Last year Apple and Qualcomm buried the hatchet, which paved the way to using Qualcomm modems in Apple’s new 5G iPhones. A teardown from earlier today revealed that the iPhone 12 series is using the X55 modem, a modem usually found paired with a Snapdragon 865 chipset in this year’s Android phones.
But this is just the beginning of the partnership. And it’s actually the settlement filing that reveals what’s to come from both Apple and Qualcomm. The two companies agreed to use the X55 for the 2020 launch.
Then Qualcomm’s X60 modem will be used for the 2021 launch, a 5nm chip while the X55 is manufactured on a 7nm process (a node behind the Apple A14 chipset). This should reduce the power usage in 5G mode compared to current models. Also, it works with third-gen mmWave antennas, which are smaller (the iPhone 12-series has a noticeable window for the mmWave antennas).
After that Apple will mix and match modems as needed – the 2022 and 2023 releases will use a selection of X65 and X70 modems, which are yet to be announced.
Back in 2019 Apple acquired Intel’s smartphone modem business, which led to speculations that it will be building its own 5G solutions for the 2022 generation. That appears to no longer be the case (though the language in the settlement leaves some wiggle room).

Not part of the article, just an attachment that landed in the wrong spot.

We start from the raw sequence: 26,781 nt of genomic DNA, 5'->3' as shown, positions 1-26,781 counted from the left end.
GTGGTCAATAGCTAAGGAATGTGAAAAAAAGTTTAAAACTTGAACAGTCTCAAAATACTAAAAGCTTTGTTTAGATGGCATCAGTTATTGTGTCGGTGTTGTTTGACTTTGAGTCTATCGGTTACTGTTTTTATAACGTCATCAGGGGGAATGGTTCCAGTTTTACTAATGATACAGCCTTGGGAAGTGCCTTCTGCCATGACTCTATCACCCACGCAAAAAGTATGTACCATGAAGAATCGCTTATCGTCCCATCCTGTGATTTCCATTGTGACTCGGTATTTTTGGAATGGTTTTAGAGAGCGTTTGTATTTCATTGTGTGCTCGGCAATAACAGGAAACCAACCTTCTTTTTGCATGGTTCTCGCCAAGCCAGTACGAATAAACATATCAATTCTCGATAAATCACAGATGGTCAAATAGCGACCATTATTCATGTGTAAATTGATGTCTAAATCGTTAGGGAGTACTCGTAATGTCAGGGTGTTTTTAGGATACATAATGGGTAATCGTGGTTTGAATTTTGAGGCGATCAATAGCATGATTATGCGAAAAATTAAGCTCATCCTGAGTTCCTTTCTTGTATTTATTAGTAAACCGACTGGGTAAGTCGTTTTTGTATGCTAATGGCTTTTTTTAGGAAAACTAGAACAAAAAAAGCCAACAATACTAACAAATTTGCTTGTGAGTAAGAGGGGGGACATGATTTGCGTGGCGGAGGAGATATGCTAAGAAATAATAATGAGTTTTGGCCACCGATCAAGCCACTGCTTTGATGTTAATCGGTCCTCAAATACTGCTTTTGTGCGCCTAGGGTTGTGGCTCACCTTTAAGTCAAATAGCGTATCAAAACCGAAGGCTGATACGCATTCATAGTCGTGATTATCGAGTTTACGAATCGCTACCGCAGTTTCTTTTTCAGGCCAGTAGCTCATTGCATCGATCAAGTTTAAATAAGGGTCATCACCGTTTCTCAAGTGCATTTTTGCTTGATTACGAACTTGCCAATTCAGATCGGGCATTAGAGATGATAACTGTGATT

Apple intends to commercially launch (i) New Models of Apple Products during the time period between June 1, 2020 and May 31, 2021 (the “2020 Launch”), some of which use the SDX55 Qualcomm Chipset, (ii) New Models of Apple Products during the time period between June 1, 2021 and May 31, 2022 (the “2021 Launch”), some of which use the SDX60 Qualcomm Chipset, and (iii) New Models of Apple Products during the time period between June 1, 2022 and May 31, 2024 (the “2022/23 Launch”), some of which use the SDX65 or SDX70 Qualcomm Chipsets (each a “Launch” and collectively the “Launches”).